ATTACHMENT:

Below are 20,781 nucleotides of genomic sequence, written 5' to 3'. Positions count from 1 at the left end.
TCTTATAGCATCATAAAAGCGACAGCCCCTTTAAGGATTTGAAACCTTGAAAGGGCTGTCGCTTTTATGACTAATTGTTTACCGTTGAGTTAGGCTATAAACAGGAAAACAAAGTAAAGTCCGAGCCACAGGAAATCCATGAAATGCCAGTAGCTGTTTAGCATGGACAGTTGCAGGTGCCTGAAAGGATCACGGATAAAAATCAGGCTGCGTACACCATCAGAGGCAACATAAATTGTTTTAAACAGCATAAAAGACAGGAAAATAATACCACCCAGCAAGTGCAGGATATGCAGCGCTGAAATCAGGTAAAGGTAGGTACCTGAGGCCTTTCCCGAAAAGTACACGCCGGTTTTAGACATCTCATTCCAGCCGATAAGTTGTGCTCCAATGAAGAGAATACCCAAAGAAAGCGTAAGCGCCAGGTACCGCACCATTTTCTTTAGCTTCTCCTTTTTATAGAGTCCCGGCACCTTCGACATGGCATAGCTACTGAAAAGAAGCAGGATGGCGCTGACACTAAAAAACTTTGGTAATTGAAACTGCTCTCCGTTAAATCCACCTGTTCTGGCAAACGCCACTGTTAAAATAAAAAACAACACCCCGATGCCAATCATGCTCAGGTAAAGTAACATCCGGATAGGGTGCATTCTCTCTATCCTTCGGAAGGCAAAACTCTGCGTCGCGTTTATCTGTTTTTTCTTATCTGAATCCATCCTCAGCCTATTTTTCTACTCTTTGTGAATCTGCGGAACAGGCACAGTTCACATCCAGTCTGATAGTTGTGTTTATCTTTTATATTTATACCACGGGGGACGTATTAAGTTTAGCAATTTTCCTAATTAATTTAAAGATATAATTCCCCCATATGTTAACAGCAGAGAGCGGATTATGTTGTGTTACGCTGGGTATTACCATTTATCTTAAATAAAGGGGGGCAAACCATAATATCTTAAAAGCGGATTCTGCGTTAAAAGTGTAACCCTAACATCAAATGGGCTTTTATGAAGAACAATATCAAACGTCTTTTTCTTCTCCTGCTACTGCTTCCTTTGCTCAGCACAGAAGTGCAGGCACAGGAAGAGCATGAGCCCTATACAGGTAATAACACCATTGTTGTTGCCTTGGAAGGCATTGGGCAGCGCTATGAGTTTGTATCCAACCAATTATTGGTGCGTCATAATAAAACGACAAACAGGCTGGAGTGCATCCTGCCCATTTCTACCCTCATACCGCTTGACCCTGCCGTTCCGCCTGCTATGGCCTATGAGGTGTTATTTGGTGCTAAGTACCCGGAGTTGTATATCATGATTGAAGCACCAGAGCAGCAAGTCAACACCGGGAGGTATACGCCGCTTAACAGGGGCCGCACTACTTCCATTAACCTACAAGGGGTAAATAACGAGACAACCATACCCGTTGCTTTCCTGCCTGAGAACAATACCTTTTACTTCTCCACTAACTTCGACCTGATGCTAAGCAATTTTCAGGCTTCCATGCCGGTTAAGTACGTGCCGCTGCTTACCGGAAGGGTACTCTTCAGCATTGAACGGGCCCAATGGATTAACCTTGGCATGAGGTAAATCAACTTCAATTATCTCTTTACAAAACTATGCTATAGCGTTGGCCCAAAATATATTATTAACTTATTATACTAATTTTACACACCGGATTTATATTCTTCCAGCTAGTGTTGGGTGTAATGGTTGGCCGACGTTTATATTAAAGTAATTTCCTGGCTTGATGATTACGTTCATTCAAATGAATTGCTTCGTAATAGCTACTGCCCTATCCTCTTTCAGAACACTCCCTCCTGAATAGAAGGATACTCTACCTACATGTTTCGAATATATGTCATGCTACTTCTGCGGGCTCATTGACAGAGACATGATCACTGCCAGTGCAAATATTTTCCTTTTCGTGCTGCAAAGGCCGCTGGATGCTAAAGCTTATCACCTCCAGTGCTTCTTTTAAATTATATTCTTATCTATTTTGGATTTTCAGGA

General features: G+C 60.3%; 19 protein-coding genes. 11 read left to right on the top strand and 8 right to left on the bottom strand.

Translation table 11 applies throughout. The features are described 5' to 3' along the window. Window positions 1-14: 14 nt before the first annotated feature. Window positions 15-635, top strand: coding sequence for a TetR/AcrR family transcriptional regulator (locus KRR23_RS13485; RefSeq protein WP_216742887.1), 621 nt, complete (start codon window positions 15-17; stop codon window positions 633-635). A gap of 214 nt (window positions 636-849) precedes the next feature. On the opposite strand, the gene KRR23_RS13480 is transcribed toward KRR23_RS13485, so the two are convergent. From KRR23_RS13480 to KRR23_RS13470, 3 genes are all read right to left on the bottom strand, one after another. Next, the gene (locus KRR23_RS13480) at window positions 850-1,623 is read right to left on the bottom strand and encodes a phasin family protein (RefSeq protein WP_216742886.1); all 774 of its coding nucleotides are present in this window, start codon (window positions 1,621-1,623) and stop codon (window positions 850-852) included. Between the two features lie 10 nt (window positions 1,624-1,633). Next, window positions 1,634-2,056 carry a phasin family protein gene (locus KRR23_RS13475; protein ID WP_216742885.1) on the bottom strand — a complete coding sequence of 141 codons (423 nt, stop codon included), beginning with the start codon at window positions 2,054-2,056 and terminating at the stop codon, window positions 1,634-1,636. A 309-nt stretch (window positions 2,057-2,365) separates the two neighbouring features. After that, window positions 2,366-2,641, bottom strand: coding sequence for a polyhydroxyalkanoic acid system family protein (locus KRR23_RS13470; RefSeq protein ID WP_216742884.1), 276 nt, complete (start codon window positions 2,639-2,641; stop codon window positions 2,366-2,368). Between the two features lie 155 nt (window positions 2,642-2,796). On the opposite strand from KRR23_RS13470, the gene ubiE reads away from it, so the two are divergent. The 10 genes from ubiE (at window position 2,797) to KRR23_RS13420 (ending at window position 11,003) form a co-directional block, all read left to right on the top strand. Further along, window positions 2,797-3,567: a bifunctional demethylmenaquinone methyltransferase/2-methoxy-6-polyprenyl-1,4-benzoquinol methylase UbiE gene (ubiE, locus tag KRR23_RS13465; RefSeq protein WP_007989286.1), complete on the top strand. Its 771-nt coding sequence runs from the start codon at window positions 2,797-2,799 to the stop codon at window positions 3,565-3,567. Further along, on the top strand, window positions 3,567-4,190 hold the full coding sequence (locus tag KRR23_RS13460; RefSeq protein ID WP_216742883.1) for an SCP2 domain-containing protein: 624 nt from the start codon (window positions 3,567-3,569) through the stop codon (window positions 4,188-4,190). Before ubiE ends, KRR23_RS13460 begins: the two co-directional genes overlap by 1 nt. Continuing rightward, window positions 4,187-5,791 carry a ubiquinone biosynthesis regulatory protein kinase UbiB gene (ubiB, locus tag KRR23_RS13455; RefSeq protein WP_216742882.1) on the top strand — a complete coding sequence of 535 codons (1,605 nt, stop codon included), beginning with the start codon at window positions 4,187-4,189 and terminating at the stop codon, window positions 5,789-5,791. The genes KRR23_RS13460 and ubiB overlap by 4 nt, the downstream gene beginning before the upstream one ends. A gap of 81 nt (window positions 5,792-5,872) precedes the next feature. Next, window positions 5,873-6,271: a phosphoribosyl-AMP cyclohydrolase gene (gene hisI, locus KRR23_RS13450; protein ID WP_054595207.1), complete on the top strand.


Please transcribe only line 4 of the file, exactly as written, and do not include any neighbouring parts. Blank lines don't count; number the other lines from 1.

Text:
Translation table 11 applies throughout. The features are described 5' to 3' along the window. Window positions 1-14: 14 nt before the first annotated feature. Window positions 15-635, top strand: coding sequence for a TetR/AcrR family transcriptional regulator (locus KRR23_RS13485; RefSeq protein WP_216742887.1), 621 nt, complete (start codon window positions 15-17; stop codon window positions 633-635). A gap of 214 nt (window positions 636-849) precedes the next feature. On the opposite strand, the gene KRR23_RS13480 is transcribed toward KRR23_RS13485, so the two are convergent. From KRR23_RS13480 to KRR23_RS13470, 3 genes are all read right to left on the bottom strand, one after another. Next, the gene (locus KRR23_RS13480) at window positions 850-1,623 is read right to left on the bottom strand and encodes a phasin family protein (RefSeq protein WP_216742886.1); all 774 of its coding nucleotides are present in this window, start codon (window positions 1,621-1,623) and stop codon (window positions 850-852) included. Between the two features lie 10 nt (window positions 1,624-1,633). Next, window positions 1,634-2,056 carry a phasin family protein gene (locus KRR23_RS13475; protein ID WP_216742885.1) on the bottom strand — a complete coding sequence of 141 codons (423 nt, stop codon included), beginning with the start codon at window positions 2,054-2,056 and terminating at the stop codon, window positions 1,634-1,636. A 309-nt stretch (window positions 2,057-2,365) separates the two neighbouring features. After that, window positions 2,366-2,641, bottom strand: coding sequence for a polyhydroxyalkanoic acid system family protein (locus KRR23_RS13470; RefSeq protein ID WP_216742884.1), 276 nt, complete (start codon window positions 2,639-2,641; stop codon window positions 2,366-2,368). Between the two features lie 155 nt (window positions 2,642-2,796). On the opposite strand from KRR23_RS13470, the gene ubiE reads away from it, so the two are divergent. The 10 genes from ubiE (at window position 2,797) to KRR23_RS13420 (ending at window position 11,003) form a co-directional block, all read left to right on the top strand. Further along, window positions 2,797-3,567: a bifunctional demethylmenaquinone methyltransferase/2-methoxy-6-polyprenyl-1,4-benzoquinol methylase UbiE gene (ubiE, locus tag KRR23_RS13465; RefSeq protein WP_007989286.1), complete on the top strand. Its 771-nt coding sequence runs from the start codon at window positions 2,797-2,799 to the stop codon at window positions 3,565-3,567. Further along, on the top strand, window positions 3,567-4,190 hold the full coding sequence (locus tag KRR23_RS13460; RefSeq protein ID WP_216742883.1) for an SCP2 domain-containing protein: 624 nt from the start codon (window positions 3,567-3,569) through the stop codon (window positions 4,188-4,190). Before ubiE ends, KRR23_RS13460 begins: the two co-directional genes overlap by 1 nt. Continuing rightward, window positions 4,187-5,791 carry a ubiquinone biosynthesis regulatory protein kinase UbiB gene (ubiB, locus tag KRR23_RS13455; RefSeq protein WP_216742882.1) on the top strand — a complete coding sequence of 535 codons (1,605 nt, stop codon included), beginning with the start codon at window positions 4,187-4,189 and terminating at the stop codon, window positions 5,789-5,791. The genes KRR23_RS13460 and ubiB overlap by 4 nt, the downstream gene beginning before the upstream one ends. A gap of 81 nt (window positions 5,792-5,872) precedes the next feature. Next, window positions 5,873-6,271: a phosphoribosyl-AMP cyclohydrolase gene (gene hisI, locus KRR23_RS13450; protein ID WP_054595207.1), complete on the top strand.